The fuel chamber 12 may be a hermetically sealed chamber to enclose a gaseous fuel. The gaseous fuel may be liquefied petroleum gas (LPG), hydrogen gas, natural gas, biogas, or another gas. The LPG may be or include primarily butane, primarily propane, or a mixture of hydrocarbon gases. The hydrogen gas may include hydrogen mixed with air or oxygen. The hydrogen gas may be mixed with another fuel when delivered to the engine. Natural gas (e.g., compressed natural gas (CNG)) may be a hydrocarbon gas mixture. Biogas may be a gas produced by the breakdown of organic material. The fuel chamber 12 may store the gaseous fuel at a pressure received from the dual compressor turbocharger 101.

The plunger 13 may be selectively connected to and disconnected from the fuel chamber 12 and the venturi passage 21. The connection or disconnection of the plunger 13 may control the flow of the gaseous fuel into the venturi passage 21 and ultimately to the combustion chamber of the engine, which may be downstream of the venturi passage 21 with respect to the flow of the air (or the air and fuel mixture). Because the injection point of the fuel may be downstream of the throttle and closer to the combustion chamber of the cylinder, the flow of fuel can be controlled with a quicker response time. The quicker response time also provides a quicker start time for the engine. In other words, the air and fuel mixture is only downstream of the venture passage 21, which is near the combustion chamber. Thus, the flow of air that is upstream of the venturi passage 21 includes no gaseous fuel, or to the extent some gaseous fuel is present upstream of the venturi passage 21, the fuel level in the air is below a minimum level. The minimum level may be a level low enough to prevent combustion of the gaseous fuel. Alternatively, the minimum level may be low enough to prevent detection. Other example minimum levels are possible.

In an example not illustrated, the gaseous fuel may flow through the fuel injector 10 such that the fuel injector nozzle is the injection point for the gaseous fuel. In this example, the fuel injector 10 may include a pintle nozzle including a tapered pintle, a disk nozzle having a flat disk with holes that are arranged to define the size of the spray of the fuel injector, or a ball and socket nozzle. Internally, the fuel injector 10 may 13 include a seal (e.g., O-ring) between the fuel injector and the fuel supply rail 32, a filter to prevent debris from clogging the fuel injector, and a coil winding to apply a magnetic field to the plunger 13 to move the plunger 13. When the gaseous fuel flows through the fuel injector 10, the surface of the venturi 21 provides the driving force for the flow of gaseous fuel.

As an alternative, the fuel injector 10 may be replaced with another type of solenoid. The solenoid may include a rod to selectively connect and disconnect the fuel chamber 12 and the venturi passage 21 without fuel flowing through the solenoid. The plunger 13 may be partially exposed outside of the casing of the fuel injector 10 even when disengaged, as shown in FIG. 4. Alternatively, the plunger 13 may be contained within the fuel injector 10 when in the disengaged state. The solenoid or the fuel injector 10 may include a spring to bias the plunger 13 in a closed position and a coil that, when energized with an electrical current, moves the plunger 13. In other examples, the spring or coil may bias the plunger 13 in an open position.

The air and fuel delivery system may be part of, or used in or with, an engine or engine-generator. Various other systems may be included in the engine or the engine-generator, which include but are not limited to a cooling system, a lubrication system, an exhaust system, and an electrical system. For example, the fuel injector 10 may be powered by an electrical power source (e.g., a battery, a battery charging alternator). The engine-generator may include an alternator for converting the mechanical energy produced by the engine to an alternating current.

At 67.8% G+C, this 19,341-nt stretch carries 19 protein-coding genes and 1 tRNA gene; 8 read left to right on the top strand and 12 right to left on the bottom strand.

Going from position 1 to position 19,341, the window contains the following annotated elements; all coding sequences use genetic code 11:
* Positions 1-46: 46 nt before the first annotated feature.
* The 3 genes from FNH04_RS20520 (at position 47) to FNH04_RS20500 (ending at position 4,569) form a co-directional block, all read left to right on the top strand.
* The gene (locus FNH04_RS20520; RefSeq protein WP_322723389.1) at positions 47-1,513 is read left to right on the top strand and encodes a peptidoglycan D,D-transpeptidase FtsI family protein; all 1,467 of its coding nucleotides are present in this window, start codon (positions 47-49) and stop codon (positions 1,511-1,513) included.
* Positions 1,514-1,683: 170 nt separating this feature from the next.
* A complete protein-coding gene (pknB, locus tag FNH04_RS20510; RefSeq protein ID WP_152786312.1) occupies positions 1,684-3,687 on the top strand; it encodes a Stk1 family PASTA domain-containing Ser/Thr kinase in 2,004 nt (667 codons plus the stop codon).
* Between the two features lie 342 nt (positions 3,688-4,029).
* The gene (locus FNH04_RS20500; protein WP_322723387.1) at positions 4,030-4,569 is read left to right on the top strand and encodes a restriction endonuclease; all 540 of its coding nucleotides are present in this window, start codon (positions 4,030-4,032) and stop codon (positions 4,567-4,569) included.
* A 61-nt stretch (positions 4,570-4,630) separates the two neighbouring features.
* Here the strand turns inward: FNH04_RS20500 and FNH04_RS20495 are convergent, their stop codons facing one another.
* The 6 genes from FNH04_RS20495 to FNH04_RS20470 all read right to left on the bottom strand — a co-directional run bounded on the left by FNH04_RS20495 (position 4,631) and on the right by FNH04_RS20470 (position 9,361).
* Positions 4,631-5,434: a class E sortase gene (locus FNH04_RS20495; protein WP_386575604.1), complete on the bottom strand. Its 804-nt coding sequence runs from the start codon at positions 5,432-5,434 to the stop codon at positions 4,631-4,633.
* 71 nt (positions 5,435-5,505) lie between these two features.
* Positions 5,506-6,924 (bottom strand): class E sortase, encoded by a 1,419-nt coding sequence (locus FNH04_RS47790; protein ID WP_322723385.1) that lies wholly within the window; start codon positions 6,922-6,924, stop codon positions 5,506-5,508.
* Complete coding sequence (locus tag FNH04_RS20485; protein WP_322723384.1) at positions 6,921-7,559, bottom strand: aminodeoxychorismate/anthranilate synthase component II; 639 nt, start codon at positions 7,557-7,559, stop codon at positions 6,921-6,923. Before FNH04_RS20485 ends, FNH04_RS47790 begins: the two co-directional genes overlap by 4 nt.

FIG. 5A illustrates an example turbocharger intake. The air intake of the turbine assembly 140 of the dual compressor turbocharger 101 is coupled to the exhaust conduit 14. The exhaust conduit 14 is coupled to a wastegate 160. The wastegate 160 provide a secondary path for the exhaust gas to bypass the dual compressor turbocharger 101. The wastegate 160 controls the speed of the turbine wheel 142. The wastegate 160 may controlled by ECU 20 or automatically through a mechanism that operates based on the pressure in the exhaust conduit 14. By opening and closing the wastegate 160, the pressures of fuel and air are regulated.

FIGS. 5B and 5C illustrate example wastegates for the dual compressor turbocharger. In FIG. 5B, the wastegate 160 includes an input tube 161, a diaphragm 162, a spring 163, ports 165, a rod 166, and a plunger 167. Pressure from the exhaust conduit 14 may be received through the input tube 161. When the pressure in the input tube 161 exceeds a predetermined value or range, the diaphragm 162 expands against the force of spring 163 to move rod 166 and plunger 167. In a deactivated position, as shown in FIG. 5B, the plunger 167 prevents air flow between the ports 165. In an activated position, when the plunger 167 is moved, the ports 165 are opened to allow air to flow in a bypass path circumventing the dual compressor turbocharger 101. One of the ports 165 is an inlet and the other of the ports 165 is an outlet. In one alternative, the pressure in tube 161 is from the fuel supply rail or the air intake manifold.

In FIG. 5C, the wastegate is controlled electronically from a drive signal generated at the ECU 20. The drive signal causes the solenoid 168 to move the rod 166 and the plunger 167 to open and close the ports 165. The ECU 20 may generate the drive signal for the wastegate based on a pressure measurement. In one example, the pressure measurement is taken by a sensor in the exhaust conduit 14. In another example, the pressure measurement is taken by a sensor in the fuel supply rail or the air intake manifold. The ECU 20 may generate the drive signal for the wastegate based on the throttle device 31 or a user input from a throttle level or accelerator. Alternatively, the engine may include a turbo switch that allows the user to turn the dual compressor turbocharger 101 on and off by activating and deactivating the wastegate.